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[Basic and Comprehensive/2.50] ZQuest 2.50 Video Tutorial for Intermed


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#1 Phosphor

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Posted 05 January 2017 - 05:11 PM

I've notice an odd lack of video-based tutorials on YouTube for ZQuest, beyond basic ones and one-off guides, so I figured I'd start a small video series targeted towards users that already know the basics of the program, but desire to learn more niche and advanced tricks. This series won't be covering anything too advanced, such as scripting and such, however it will be covering some of the "new" UI elements and tools of 2.5 that weren't present in the previous versions.

 

(I'll provide a table of contents if I create enough parts of the series to warrant it.)

 

Here, in part 1, I cover the new UI elements of the editor, aliased tiles, small tricks to more rapidly produce overworld screens for non-classic tilesets, and multiple tile warps/warp returns on the same screen.

 

 

I would love some feedback on this, along with ideas of what to cover next in the program that's fairly easy to grasp!

(Also, I have no idea if it's up to a high-enough quality standard to take it off unlisted quite yet. Leave me your thoughts on that as well.)

 

 

 


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#2 Lüt

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Posted 05 January 2017 - 07:00 PM

It's a good start.

 

In fact, right from the start, I never knew the ctrl+click fill command. I mean, I saw the fill configuration on the right-click menu, but unlike all the other ones that you can either click and use (select, scroll, edit, replace) or setup and use (brush sizes), that option eluded me. I'd just do "Replace All" and change back a few of the strays. Never had to use it very often, so it wasn't much of a hassle, but may use it more now that I know how it works.

 

And then you accidentally drew your first screen on layer 1. I initially discovered that you could use those buttons to draw on a layer without changing screens when I was watching one of NJF's ZQ streams, and at first I was very happy. It seemed like such a productivity improvement. But after continually drawing on the wrong layer, I just went back to flipping between the main screen and the layered screen. Lack of redrawing everything saves so much more time.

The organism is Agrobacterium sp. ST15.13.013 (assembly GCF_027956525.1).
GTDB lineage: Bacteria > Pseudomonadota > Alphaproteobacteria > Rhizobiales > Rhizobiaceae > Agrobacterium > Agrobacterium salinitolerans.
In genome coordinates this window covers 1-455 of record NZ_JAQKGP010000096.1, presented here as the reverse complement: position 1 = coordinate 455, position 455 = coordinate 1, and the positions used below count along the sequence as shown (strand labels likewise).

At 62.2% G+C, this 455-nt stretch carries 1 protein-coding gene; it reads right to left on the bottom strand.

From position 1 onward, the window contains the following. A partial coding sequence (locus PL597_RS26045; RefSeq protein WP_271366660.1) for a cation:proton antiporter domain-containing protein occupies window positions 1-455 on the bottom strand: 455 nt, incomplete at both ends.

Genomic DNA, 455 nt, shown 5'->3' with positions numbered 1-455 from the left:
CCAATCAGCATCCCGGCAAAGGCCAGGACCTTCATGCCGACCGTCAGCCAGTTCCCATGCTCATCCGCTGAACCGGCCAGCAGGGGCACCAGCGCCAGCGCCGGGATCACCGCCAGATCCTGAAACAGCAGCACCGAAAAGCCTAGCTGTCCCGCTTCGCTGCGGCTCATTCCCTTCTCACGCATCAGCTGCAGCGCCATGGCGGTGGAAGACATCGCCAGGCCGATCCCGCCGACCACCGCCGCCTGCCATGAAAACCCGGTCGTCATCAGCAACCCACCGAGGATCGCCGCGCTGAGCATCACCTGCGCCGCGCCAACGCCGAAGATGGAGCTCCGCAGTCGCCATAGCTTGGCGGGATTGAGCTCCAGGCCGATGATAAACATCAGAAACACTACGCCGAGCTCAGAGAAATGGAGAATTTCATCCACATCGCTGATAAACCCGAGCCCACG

In the alias configuration screen, the "Org" menu can be confusing. "Copy"/"Source" and "Swap"/"Destination" are next to each other, but they're separate functions despite appearing in the same row. In the left column of clickable buttons ("Copy"/"Swap"/"Insert New (Before Source)"/"Delete Source"), you choose what you want to do with your alias(es). On the right ("Source"/"Destination"), you choose where to direct those commands. "Copy" requires a source and a destination, so select "Copy" and enter 24 for "Source" and 28 for "Destination" to copy alias 24 to alias 28 (overwriting whatever may be in alias 28). Selecting "Swap" will switch the position of alias 24 and alias 28 without overwriting anything. For "Insert New (Before Source)", enter a "Source" number (say alias 24), then all following aliases will be bumped forward by 1 - it's just like how "Insert Combo" bumps the combo list back by 1 and leaves a blank in the new spot. However, unlike "Insert Combo," "Insert New (Before Source)" copies the source alias to the new spot, so if you insert a new alias before alias 24, then alias 24 is bumped forward to alias 25, but the new alias 24 will also be a copy of the previous alias 24, so both 24 and 25 will be the same alias, and you'll have to open the new alias 24 and change it to what you want (or manually delete it by reducing it to 1x1 and setting that combo to combo 0). And for "Delete Source," just put in the alias number you want to delete. Neither "Insert New (Before Source)" or "Delete Source" require an alias number in the "Destination" box.